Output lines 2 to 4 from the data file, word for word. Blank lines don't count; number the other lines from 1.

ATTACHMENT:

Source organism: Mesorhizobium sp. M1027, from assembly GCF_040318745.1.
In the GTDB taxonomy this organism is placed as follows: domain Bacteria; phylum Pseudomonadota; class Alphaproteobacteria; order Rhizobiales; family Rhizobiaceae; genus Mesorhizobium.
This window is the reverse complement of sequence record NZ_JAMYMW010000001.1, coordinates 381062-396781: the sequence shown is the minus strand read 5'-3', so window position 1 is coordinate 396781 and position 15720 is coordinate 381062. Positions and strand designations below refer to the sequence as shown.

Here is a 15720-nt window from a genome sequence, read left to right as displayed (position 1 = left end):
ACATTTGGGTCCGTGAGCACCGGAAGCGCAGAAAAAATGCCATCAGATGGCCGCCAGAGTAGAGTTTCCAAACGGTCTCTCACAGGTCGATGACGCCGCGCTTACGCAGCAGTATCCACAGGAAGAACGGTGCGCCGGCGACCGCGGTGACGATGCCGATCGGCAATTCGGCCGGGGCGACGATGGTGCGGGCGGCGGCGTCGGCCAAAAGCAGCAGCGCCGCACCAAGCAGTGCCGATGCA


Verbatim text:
In the GTDB taxonomy this organism is placed as follows: domain Bacteria; phylum Pseudomonadota; class Alphaproteobacteria; order Rhizobiales; family Rhizobiaceae; genus Mesorhizobium.
This window is the reverse complement of sequence record NZ_JAMYMW010000001.1, coordinates 381062-396781: the sequence shown is the minus strand read 5'-3', so window position 1 is coordinate 396781 and position 15720 is coordinate 381062. Positions and strand designations below refer to the sequence as shown.

Here is a 15720-nt window from a genome sequence, read left to right as displayed (position 1 = left end):